“These narco-terrorists do not respect borders and do not care who they harm with their drug trafficking conspiracies,” DEA acting administrator Michele Leonhart said in a statement. “Working with our narcotics law enforcement partners in Ghana and across the globe, DEA is making unprecedented progress in dismantling illicit drug networks in western Africa and around the world.”

U.S. Attorney Preet Bharara added in a statement that the “allegations reflect the emergence of a worrisome alliance between al Qaeda and transnational narcotics traffickers. As terrorist diversify into drugs, however, they provide us with more opportunities to incapacitate them and cut off the funding for future acts of terror.”

The narco-terrorist suspects included: Oumar Issa, Harouna Toure and Idriss Abelrahman. They were arrested in Ghana on Dec. 16 at the request of the U.S. government, the DEA said.

Read Criminal Complaint

Read DEA Press Release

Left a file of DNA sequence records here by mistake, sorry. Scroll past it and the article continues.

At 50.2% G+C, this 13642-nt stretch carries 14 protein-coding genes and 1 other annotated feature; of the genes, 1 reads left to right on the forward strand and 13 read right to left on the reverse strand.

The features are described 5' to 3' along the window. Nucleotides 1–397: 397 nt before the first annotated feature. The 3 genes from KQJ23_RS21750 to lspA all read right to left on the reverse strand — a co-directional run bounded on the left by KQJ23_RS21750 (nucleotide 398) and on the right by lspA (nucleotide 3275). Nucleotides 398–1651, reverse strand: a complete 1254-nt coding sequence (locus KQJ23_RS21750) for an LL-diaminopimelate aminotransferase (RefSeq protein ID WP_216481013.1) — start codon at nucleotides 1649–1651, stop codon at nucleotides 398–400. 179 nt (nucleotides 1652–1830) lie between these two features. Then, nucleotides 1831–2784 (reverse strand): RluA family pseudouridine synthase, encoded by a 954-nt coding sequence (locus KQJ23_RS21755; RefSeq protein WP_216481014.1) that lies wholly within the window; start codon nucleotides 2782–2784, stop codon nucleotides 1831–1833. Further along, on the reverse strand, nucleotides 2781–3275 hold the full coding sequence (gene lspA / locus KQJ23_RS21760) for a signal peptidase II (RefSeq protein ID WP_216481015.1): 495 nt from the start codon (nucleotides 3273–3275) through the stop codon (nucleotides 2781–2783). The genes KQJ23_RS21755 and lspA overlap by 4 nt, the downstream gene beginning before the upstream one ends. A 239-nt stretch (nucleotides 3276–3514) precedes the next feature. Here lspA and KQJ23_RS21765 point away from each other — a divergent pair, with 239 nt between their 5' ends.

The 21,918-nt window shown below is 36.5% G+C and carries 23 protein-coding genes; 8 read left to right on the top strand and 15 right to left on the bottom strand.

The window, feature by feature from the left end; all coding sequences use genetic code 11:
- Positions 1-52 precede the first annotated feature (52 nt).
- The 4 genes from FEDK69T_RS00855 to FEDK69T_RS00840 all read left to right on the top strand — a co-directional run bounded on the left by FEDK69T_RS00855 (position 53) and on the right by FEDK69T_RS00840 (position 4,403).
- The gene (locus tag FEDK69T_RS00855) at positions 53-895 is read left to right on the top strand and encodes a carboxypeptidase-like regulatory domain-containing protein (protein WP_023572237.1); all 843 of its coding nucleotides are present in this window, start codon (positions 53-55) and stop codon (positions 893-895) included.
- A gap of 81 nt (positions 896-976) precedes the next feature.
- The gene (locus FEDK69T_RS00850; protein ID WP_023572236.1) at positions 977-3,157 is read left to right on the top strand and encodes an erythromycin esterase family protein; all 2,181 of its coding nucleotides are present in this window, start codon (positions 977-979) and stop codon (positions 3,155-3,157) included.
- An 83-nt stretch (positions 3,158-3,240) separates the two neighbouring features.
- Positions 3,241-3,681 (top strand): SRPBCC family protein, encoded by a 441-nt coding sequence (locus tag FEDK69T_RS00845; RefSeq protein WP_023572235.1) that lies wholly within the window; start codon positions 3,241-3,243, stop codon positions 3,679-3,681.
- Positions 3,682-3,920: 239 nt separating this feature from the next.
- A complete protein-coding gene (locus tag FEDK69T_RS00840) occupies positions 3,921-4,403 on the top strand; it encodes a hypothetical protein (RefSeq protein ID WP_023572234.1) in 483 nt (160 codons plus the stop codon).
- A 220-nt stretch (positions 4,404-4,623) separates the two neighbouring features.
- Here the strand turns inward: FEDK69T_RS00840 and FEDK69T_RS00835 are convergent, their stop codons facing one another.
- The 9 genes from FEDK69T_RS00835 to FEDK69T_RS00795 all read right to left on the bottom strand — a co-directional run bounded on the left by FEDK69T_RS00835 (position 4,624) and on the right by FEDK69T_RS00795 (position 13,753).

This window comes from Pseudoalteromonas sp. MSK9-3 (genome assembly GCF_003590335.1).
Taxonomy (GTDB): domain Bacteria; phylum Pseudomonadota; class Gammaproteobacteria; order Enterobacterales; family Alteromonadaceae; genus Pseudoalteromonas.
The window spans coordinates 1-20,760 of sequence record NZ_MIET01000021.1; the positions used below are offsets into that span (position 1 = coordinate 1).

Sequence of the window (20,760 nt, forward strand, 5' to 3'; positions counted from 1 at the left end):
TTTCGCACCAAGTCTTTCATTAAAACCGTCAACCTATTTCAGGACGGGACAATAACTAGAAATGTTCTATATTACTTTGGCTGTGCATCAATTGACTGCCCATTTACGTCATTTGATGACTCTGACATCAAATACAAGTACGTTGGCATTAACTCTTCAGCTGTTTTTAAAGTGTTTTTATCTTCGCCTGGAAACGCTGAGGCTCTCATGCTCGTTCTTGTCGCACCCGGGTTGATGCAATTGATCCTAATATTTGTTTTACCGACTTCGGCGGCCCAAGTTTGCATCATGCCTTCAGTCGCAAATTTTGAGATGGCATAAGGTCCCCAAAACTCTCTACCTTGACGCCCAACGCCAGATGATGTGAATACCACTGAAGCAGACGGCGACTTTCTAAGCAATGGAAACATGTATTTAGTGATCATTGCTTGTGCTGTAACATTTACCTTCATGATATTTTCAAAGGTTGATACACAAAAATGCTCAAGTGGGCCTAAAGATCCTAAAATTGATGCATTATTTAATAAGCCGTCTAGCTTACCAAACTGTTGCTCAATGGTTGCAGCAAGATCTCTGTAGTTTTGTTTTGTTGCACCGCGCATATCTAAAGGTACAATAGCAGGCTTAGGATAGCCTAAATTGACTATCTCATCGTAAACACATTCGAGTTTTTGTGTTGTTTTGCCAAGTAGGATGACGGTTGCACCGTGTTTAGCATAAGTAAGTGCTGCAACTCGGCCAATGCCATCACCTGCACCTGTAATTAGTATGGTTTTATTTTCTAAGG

Feds Tie As Many as a Dozen to Suspected al Qaeda Bomb Plot

Federal authorities had hoped to wait to bust these guys once they started to look like they were actually kicking things in gear. But leaks forced them to act quicker. It will be interesting to see how this all unfolds.


By Josh Meyer and Tina Susman
Los Angeles Times
WASHINGTON — Federal authorities have tied as many as a dozen people to a suspected Al Qaeda-linked bomb plot on U.S. soil as they continue to gather evidence to indict on terrorism charges the young Afghan immigrant at the center of the case, law enforcement officials said Monday.

Authorities said that they did not know the exact number of potential suspects or many of their identities, but that they had been connected through electronic intercepts, surveillance, seized evidence and interviews.

A federal law enforcement official and others, speaking on condition of anonymity because of the high level of secrecy surrounding the investigation, said the suspects appeared concentrated in the New York area, with possibly others in the suspect’s home state of Colorado and elsewhere.

Of particular interest are several individuals that Najibullah Zazi, 24, had met or communicated with on a trip to New York two weeks ago.

For Full Story